Using Activities in the Community to Develop Social Skills

Community activities are diverse, fun, and provide a wide range of opportunities for social skill development. Meeting people, maintaining conversations, collaborating with peers, following directions, and problem solving are a few social skills to practice in a community setting. Below are a few ideas on incorporating social skill development into your community activities.

1. Story Times and Plays – Community libraries, bookshops, and theatres often have book readings or short plays for children. These events are opportunities to practice attending, following directions, maintaining personal space, and asking and responding to questions in a group setting. For children working on attending, find out how long the event lasts, if there are frequent breaks, and if the event is interactive. Attend shorter, more interactive events then gradually increase the length of time so children are successful and are engaged in the event.

2. Parks – Although primarily thought of as a place for exercise, parks are a wonderful place to learn conflict resolution, problem solving, and communication skills. Children can practice asking to join an activity, helping peers, and working with friends to create and resolve game rules. Patience can be practiced waiting for a swing or the slide.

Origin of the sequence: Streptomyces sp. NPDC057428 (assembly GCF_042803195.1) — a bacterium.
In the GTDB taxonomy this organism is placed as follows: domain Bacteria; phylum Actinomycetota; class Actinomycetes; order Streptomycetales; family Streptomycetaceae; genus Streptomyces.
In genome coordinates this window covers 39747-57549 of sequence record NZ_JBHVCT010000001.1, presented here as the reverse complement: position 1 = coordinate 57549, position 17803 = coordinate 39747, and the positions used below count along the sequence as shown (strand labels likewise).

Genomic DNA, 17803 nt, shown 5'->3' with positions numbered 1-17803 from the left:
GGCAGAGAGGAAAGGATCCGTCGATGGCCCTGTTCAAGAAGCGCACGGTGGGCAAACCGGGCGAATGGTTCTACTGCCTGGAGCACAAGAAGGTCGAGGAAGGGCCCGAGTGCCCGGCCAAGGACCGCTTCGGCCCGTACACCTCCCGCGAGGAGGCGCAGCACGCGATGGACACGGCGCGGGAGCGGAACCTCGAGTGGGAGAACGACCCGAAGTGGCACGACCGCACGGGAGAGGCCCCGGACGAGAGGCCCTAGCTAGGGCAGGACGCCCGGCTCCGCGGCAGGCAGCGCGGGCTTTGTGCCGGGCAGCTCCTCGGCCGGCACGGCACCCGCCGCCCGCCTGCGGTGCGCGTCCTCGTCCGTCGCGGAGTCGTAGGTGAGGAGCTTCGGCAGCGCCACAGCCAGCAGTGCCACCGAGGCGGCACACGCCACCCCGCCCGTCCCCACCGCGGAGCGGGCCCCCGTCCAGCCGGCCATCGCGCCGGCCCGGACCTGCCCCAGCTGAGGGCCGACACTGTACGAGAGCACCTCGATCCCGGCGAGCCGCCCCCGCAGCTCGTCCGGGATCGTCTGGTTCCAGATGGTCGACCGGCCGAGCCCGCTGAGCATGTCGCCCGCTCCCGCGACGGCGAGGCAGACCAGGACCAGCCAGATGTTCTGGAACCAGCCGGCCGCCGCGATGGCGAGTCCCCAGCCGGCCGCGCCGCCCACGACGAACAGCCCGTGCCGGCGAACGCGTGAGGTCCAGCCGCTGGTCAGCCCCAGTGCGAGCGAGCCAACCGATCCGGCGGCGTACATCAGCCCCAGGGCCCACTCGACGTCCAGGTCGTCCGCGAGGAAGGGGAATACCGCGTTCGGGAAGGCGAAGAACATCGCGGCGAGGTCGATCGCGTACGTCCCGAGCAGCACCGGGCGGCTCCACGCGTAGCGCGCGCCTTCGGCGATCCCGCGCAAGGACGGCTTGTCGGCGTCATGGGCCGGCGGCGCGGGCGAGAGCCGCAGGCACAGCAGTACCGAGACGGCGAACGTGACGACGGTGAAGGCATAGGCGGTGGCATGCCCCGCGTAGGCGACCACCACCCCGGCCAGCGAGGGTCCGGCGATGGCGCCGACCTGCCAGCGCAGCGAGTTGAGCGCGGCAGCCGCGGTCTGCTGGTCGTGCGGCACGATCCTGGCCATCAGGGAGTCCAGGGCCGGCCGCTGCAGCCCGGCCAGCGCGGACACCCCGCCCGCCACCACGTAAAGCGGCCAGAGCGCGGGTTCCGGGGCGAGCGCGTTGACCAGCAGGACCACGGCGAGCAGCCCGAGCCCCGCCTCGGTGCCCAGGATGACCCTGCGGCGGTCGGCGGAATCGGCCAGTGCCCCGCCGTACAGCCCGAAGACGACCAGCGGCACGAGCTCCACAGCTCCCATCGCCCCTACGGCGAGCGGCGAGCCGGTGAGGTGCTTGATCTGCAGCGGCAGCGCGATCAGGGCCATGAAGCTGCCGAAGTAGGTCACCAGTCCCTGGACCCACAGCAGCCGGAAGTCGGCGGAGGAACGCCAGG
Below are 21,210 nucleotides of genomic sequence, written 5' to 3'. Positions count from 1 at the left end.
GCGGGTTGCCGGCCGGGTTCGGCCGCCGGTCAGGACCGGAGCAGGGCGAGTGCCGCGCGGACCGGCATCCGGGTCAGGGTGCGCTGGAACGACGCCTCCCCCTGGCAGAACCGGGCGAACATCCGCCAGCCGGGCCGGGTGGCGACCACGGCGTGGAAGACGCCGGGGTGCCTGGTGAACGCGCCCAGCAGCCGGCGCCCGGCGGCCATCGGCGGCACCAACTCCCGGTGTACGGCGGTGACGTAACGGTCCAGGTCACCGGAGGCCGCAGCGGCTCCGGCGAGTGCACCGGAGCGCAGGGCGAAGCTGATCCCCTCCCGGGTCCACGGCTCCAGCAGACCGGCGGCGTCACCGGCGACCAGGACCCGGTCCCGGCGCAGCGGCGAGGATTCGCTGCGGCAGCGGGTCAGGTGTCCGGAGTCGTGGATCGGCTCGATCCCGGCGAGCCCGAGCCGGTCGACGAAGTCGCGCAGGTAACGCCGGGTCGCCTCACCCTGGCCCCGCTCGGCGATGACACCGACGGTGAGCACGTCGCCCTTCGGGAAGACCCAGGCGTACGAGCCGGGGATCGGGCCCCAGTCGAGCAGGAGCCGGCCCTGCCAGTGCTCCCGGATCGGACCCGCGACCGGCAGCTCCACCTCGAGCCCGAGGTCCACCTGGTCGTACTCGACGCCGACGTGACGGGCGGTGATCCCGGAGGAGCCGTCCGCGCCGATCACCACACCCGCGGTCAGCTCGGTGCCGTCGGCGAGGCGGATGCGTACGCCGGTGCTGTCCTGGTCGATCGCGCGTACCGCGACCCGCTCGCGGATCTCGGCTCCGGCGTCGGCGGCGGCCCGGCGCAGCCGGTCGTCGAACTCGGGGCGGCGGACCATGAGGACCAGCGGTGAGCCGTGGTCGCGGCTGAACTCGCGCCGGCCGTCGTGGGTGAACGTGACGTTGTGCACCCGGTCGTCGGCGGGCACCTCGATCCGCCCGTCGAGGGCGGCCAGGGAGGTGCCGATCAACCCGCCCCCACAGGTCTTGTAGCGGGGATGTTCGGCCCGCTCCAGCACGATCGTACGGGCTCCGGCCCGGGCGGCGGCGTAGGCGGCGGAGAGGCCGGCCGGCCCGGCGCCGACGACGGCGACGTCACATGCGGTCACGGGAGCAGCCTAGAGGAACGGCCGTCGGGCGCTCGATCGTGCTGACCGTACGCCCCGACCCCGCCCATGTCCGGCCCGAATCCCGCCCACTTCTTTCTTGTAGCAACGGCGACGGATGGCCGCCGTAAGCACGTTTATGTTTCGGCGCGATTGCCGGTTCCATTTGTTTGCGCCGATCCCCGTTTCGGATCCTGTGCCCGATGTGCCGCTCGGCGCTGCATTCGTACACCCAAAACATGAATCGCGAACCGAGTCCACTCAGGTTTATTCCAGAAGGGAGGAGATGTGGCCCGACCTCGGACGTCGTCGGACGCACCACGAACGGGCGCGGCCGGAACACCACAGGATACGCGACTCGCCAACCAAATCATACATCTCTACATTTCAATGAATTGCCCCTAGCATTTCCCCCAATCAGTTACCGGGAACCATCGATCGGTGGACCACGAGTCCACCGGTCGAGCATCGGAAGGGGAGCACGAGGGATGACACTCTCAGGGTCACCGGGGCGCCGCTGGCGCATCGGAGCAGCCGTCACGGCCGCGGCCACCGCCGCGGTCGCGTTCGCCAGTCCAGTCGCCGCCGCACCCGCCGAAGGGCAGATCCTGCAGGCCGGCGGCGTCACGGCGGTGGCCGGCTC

3. People of Authority in the Community – The ability to socialise with people of authority is important for school, community, and future work environments. Doctors, dentists, and teachers are examples of people who should be addressed more formally. Use these interactions as opportunities to practice formal introductions, greetings, conversations, and good-byes. Prepare children by letting them know who they will be seeing and practicing short conversations.

4. Frequent Interactions – Addressing people at a shop or n eighbours involves less formal interactions. These meetings are an opportunity for greeting someone by name, asking questions about their interests, and ending the conversation appropriately. Practice at home in advance and remind children, if necessary, how to respond when they see the person. For example, ‘Alex, you remember Mrs. Smith who lives across the road and has a dog called Buster.

5. Leisure Centres – Leisure centres frequently have summer team activities such as football or netball. These teams are opportunities for children to learn good sportsmanship, meet with children their age, and learn to follow rules and regulations associated with an activity. Other activities offered at community centres, libraries and museums include art and storytelling which teach fun skills while providing social interactions. Children learn to work collaboratively with children their age on projects or share materials for completing activities.

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